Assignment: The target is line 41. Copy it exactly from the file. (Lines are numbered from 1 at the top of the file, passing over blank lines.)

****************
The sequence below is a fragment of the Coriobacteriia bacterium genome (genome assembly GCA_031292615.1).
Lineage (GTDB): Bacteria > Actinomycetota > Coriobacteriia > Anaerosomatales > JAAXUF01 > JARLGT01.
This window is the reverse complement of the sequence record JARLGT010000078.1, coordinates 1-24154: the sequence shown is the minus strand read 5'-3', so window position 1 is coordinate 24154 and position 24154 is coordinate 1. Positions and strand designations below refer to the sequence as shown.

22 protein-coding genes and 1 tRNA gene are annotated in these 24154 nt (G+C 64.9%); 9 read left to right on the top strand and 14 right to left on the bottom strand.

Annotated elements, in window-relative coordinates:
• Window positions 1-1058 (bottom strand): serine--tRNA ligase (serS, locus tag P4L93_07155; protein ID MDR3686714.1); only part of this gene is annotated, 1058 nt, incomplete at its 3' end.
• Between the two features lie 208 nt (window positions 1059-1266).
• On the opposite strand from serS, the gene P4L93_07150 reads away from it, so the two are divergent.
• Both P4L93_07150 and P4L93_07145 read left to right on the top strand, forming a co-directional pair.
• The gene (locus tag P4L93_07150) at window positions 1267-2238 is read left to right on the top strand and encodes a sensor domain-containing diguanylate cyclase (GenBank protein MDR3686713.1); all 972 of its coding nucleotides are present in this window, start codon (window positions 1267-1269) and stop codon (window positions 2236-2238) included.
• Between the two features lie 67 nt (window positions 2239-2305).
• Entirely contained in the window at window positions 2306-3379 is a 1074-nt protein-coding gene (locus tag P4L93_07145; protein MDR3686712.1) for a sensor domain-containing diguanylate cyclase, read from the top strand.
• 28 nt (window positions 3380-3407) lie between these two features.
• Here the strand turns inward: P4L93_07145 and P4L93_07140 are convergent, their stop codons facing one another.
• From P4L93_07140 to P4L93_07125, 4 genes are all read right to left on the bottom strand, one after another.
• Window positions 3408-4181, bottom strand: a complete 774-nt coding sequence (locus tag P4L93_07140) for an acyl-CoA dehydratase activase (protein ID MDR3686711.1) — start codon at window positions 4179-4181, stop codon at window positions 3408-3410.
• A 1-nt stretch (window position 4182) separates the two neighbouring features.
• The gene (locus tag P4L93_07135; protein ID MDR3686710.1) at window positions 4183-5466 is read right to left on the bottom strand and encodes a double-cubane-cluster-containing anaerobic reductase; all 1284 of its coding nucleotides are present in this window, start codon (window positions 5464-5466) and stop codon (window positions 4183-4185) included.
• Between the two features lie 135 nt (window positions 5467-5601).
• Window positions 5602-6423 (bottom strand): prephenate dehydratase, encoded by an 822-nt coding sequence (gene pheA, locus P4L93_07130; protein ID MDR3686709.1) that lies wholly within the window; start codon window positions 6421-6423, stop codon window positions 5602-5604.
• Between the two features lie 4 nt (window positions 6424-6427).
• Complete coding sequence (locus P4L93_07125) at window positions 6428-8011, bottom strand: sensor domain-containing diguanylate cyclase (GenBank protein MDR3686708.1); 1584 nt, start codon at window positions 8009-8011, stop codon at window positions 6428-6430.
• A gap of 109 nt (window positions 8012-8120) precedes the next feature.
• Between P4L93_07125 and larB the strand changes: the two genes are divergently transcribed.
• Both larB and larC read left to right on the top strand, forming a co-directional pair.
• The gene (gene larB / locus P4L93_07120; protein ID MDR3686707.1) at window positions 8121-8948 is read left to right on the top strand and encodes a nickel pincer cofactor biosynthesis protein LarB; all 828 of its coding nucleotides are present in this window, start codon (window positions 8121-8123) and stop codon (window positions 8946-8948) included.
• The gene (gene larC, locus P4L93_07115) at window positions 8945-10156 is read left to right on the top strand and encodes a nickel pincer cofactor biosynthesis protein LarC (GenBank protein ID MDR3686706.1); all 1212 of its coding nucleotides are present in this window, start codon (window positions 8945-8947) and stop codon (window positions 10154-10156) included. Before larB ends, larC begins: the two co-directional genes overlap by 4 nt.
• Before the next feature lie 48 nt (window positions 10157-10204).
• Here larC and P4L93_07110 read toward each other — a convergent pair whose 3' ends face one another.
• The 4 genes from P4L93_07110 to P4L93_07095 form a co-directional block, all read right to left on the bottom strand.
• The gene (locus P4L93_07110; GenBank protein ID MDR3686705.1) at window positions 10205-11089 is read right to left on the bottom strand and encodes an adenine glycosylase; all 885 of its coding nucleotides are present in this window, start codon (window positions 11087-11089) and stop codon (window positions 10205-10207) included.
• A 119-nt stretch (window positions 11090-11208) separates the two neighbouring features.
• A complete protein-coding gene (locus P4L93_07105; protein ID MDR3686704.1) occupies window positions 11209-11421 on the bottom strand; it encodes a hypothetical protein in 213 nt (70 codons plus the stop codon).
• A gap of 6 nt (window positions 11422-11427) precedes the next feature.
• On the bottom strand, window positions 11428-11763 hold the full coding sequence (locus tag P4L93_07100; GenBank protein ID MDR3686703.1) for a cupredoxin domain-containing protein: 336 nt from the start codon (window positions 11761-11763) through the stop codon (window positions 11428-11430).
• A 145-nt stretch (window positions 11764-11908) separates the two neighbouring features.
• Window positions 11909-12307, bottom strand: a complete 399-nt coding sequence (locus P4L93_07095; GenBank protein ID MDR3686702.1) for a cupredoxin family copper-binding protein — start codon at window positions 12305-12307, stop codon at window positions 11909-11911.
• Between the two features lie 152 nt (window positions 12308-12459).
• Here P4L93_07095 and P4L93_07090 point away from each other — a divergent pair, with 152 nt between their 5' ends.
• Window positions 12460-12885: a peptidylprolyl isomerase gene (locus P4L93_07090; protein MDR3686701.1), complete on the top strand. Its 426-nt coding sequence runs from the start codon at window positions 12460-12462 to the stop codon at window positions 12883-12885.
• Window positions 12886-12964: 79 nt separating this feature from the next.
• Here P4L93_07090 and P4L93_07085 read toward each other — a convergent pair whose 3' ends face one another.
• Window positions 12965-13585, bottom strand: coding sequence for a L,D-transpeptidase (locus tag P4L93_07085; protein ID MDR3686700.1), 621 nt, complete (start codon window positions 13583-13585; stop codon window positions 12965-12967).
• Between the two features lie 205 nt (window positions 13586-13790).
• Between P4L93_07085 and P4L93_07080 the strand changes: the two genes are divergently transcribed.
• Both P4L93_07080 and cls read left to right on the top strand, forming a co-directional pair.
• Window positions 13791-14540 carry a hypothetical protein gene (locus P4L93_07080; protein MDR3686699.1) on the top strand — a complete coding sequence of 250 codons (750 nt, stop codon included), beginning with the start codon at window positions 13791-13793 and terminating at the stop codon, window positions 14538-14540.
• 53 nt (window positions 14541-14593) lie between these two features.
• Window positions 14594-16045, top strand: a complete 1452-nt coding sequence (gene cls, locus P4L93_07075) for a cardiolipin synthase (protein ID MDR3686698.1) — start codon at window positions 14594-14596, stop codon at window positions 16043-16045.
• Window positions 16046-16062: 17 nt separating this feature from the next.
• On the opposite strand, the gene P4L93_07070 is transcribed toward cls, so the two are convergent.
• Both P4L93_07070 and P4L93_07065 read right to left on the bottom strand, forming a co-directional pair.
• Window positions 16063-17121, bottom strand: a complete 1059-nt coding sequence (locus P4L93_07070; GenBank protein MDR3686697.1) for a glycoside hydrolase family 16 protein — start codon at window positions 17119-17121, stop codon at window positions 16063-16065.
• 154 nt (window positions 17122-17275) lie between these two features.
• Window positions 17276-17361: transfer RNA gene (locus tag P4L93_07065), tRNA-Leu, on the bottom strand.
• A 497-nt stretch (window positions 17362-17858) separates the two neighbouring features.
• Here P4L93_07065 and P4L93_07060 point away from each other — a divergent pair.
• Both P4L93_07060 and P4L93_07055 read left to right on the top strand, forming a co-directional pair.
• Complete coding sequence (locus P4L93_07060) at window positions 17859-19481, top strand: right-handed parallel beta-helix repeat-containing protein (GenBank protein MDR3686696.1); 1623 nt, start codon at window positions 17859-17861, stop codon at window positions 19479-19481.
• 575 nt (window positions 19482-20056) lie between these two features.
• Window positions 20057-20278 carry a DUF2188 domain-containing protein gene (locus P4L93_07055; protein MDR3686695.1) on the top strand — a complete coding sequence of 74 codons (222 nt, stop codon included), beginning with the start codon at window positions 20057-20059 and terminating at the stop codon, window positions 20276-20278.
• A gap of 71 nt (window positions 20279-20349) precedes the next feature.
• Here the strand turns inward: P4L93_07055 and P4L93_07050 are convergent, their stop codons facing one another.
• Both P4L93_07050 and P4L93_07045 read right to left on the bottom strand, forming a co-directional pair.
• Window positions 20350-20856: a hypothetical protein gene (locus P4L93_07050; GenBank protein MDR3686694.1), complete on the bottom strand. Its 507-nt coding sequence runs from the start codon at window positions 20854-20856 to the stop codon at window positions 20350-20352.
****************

• Window positions 12886-12964: 79 nt separating this feature from the next.